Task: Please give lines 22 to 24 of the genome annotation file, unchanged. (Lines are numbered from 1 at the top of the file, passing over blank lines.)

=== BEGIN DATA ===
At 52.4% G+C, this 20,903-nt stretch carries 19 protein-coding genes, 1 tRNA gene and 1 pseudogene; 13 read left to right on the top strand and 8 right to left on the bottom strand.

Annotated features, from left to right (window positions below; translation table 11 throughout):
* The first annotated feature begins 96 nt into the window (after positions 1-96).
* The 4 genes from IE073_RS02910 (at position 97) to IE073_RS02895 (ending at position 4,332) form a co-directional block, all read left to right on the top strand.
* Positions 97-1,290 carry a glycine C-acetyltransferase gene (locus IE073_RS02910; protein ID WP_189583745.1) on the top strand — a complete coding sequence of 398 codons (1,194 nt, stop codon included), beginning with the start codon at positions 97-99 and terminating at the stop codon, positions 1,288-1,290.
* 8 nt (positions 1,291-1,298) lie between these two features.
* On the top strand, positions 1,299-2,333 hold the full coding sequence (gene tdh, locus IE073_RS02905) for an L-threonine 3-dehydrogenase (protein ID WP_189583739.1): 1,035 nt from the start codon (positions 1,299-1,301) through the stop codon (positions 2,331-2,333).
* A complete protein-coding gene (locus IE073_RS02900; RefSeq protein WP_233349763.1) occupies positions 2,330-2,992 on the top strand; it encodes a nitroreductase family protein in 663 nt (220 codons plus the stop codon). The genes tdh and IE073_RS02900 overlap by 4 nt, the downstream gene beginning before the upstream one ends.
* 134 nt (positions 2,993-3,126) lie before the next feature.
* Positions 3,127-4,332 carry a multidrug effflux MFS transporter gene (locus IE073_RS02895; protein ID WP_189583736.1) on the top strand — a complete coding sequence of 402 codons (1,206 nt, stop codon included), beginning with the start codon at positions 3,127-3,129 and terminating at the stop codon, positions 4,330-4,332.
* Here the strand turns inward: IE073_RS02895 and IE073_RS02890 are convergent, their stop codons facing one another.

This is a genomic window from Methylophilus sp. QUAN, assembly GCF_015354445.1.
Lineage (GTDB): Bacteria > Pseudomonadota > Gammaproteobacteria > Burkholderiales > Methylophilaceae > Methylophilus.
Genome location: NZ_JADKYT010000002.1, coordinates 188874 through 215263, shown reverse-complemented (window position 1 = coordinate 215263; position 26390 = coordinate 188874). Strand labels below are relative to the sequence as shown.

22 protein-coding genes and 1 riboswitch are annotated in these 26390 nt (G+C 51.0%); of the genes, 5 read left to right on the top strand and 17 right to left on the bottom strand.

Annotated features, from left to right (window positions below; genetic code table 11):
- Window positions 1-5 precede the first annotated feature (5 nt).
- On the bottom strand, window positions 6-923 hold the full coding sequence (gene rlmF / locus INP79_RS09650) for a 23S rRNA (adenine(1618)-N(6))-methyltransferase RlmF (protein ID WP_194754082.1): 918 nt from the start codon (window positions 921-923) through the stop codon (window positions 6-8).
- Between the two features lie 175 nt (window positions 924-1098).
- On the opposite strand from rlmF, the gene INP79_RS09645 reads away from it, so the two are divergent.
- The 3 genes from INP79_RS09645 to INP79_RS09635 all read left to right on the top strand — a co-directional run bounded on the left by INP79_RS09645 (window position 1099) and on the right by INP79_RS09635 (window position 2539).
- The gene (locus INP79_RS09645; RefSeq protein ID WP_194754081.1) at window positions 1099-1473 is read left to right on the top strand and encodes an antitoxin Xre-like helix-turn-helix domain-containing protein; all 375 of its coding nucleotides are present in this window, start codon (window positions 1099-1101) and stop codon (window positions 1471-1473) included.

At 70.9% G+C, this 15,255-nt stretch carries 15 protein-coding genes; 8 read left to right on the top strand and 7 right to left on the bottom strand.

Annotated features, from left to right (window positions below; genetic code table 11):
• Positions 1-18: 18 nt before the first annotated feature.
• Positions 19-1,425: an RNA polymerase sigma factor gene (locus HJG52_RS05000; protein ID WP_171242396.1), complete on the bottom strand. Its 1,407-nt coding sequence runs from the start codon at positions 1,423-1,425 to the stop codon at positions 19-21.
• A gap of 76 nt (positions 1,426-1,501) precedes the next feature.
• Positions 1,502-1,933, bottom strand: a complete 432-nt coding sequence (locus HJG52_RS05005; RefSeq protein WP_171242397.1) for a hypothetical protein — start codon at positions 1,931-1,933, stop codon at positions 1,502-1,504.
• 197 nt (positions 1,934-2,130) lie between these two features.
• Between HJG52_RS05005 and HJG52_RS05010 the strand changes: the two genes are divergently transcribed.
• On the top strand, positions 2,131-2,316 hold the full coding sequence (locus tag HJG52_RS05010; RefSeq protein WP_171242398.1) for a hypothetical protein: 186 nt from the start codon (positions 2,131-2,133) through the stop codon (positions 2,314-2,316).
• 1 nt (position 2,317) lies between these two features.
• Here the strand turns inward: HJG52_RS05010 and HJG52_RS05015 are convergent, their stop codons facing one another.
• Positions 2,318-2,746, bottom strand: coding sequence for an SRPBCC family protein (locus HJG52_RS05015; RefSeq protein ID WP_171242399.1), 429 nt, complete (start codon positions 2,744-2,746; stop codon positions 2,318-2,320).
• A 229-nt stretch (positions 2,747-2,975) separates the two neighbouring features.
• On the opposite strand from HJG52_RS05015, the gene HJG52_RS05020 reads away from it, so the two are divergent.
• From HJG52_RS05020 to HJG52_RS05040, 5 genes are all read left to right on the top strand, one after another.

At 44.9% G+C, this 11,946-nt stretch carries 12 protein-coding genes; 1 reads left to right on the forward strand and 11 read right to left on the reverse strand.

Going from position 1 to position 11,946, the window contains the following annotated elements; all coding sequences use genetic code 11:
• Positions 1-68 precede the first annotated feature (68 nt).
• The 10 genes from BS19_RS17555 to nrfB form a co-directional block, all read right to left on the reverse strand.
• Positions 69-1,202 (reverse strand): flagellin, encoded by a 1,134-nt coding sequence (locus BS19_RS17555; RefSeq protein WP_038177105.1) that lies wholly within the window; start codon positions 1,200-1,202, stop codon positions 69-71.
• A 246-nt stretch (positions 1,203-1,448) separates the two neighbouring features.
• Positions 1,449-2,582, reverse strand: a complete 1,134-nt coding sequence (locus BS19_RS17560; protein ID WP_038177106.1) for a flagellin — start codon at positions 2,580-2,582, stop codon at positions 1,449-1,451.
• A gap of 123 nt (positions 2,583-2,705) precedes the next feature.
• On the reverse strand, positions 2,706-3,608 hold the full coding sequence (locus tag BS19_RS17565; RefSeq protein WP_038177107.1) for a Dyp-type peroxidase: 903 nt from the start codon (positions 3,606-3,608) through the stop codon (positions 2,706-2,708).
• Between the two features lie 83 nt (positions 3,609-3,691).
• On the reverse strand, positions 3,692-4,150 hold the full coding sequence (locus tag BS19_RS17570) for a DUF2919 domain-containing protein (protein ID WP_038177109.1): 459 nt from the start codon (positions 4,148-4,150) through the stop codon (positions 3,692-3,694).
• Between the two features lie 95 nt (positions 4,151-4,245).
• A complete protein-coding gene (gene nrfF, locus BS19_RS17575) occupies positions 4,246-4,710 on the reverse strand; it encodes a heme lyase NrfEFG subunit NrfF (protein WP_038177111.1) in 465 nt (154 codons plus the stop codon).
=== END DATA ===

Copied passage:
- The gene (locus INP79_RS09645; RefSeq protein ID WP_194754081.1) at window positions 1099-1473 is read left to right on the top strand and encodes an antitoxin Xre-like helix-turn-helix domain-containing protein; all 375 of its coding nucleotides are present in this window, start codon (window positions 1099-1101) and stop codon (window positions 1471-1473) included.

At 70.9% G+C, this 15,255-nt stretch carries 15 protein-coding genes; 8 read left to right on the top strand and 7 right to left on the bottom strand.

Annotated features, from left to right (window positions below; genetic code table 11):